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6. Black-Scholes Fischer Black and Myron Scholes published the derivation and equation of the Black-Scholes Option Pricing Model in 1973 under several assumptions. Bottom line: options of traded stocks are fundamentally priced

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35 6. Black-Scholes Option Pricing Model The stock underlying the call option provides no dividends during the call option’s life. There are no transactions costs for the sale/purchase of either the stock or the option. Risk-free rate, r RF, is known and constant during the option’s life. (More...)

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36 6. Black-Scholes Option Pricing Model Security buyers may borrow any fraction of the purchase price at the short-term risk-free rate. No penalty for short selling and sellers receive immediately full cash proceeds at today’s price. Call option can be exercised only on its expiration date. Security trading takes place in continuous time, and stock prices move randomly in continuous time.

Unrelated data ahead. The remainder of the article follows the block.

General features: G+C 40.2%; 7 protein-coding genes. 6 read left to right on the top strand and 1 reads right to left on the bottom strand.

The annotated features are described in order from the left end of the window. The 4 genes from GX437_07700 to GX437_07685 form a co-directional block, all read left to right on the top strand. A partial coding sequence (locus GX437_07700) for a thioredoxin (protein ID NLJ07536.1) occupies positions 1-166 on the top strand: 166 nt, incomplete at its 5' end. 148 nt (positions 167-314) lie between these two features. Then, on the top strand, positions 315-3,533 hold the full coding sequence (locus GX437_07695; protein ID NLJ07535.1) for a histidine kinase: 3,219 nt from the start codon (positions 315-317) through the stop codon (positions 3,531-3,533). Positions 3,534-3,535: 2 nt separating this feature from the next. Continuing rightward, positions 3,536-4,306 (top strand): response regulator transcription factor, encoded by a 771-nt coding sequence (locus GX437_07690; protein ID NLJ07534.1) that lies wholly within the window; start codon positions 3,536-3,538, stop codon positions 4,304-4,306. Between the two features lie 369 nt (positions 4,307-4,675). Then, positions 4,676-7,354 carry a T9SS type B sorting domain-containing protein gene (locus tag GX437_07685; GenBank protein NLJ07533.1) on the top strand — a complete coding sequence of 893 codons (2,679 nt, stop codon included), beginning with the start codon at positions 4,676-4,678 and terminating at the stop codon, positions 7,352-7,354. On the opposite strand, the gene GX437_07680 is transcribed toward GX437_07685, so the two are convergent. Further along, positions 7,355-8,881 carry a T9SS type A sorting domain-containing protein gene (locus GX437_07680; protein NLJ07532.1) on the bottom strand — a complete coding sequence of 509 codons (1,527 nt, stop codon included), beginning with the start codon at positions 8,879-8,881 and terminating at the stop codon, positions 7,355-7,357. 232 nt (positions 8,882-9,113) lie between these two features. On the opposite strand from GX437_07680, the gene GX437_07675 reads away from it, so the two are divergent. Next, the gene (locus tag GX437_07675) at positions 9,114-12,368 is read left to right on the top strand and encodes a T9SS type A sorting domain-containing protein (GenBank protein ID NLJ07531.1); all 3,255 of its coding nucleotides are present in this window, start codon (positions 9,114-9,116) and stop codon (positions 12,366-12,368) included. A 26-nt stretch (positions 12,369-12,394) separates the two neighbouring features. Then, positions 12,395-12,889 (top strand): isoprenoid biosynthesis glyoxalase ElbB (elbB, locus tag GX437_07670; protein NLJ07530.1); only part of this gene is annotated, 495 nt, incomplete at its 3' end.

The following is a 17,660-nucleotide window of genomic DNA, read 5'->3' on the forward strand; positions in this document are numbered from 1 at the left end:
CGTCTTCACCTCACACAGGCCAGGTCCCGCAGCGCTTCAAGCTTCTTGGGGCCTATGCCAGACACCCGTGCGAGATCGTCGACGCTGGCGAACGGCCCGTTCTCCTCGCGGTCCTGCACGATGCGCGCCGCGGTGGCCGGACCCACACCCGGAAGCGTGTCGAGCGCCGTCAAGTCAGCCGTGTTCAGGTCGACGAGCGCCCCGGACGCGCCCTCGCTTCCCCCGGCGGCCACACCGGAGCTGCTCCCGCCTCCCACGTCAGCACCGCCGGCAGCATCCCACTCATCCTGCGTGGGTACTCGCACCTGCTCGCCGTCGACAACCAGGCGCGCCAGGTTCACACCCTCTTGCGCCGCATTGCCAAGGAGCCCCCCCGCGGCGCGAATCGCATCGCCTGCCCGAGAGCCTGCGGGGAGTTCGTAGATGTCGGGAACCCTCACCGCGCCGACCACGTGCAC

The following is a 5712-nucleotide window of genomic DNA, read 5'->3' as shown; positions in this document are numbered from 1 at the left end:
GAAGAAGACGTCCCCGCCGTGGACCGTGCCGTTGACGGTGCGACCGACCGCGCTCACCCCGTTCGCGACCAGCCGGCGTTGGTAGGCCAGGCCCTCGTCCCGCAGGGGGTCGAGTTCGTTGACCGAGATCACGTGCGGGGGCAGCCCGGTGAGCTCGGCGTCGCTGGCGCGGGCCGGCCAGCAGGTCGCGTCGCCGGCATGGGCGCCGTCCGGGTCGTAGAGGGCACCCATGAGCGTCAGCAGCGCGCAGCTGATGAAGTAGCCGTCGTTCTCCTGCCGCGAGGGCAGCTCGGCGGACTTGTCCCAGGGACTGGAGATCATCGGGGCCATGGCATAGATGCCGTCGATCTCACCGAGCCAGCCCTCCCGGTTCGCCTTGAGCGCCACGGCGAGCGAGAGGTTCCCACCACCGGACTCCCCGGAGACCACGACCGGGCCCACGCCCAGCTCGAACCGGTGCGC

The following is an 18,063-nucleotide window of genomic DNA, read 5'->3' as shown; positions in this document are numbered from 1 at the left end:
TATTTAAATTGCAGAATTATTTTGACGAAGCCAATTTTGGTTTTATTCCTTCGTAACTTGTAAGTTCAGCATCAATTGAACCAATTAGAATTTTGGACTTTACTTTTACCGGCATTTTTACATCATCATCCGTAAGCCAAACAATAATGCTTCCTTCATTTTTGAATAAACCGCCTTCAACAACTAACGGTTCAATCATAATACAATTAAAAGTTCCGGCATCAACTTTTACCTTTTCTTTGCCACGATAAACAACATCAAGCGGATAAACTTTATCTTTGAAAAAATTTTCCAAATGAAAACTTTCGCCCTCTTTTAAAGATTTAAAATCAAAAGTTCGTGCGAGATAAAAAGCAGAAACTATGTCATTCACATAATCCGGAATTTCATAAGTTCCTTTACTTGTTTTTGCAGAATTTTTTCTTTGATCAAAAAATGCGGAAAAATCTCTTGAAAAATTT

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6. Black Scholes Equation ★ Integration of statistical and mathematical models ★ For example in the standard Black-Scholes model, the stock price evolves as dS = μ (t)Sdt + σ (t)SdWt. where μ is the drift parameter and σ is the implied volatility ★ To sample a path following this distribution from time 0 to T, we divide the time interval into M units of length δ t, and approximate the Brownian motion over the interval dt by a single normal variable of mean 0 and variance δ t. ★ The price f of any derivative (or option) of the stock S is a solution of the following partial-differential equation:

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38 6. Black-Scholes Option Pricing Model The Black-Scholes OPM:

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39 6. Black-Scholes Option Pricing Model Variable definitions: C = theoretical call premium S = current stock price t = time in years until option expiration K = option striking price R = risk-free interest rate

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40 6. Black-Scholes Option Pricing Model Variable definitions (cont’d): = standard deviation of stock returns N(x) = probability that a value less than “x” will occur in a standard normal distribution ln = natural logarithm e = base of natural logarithm (2.7183)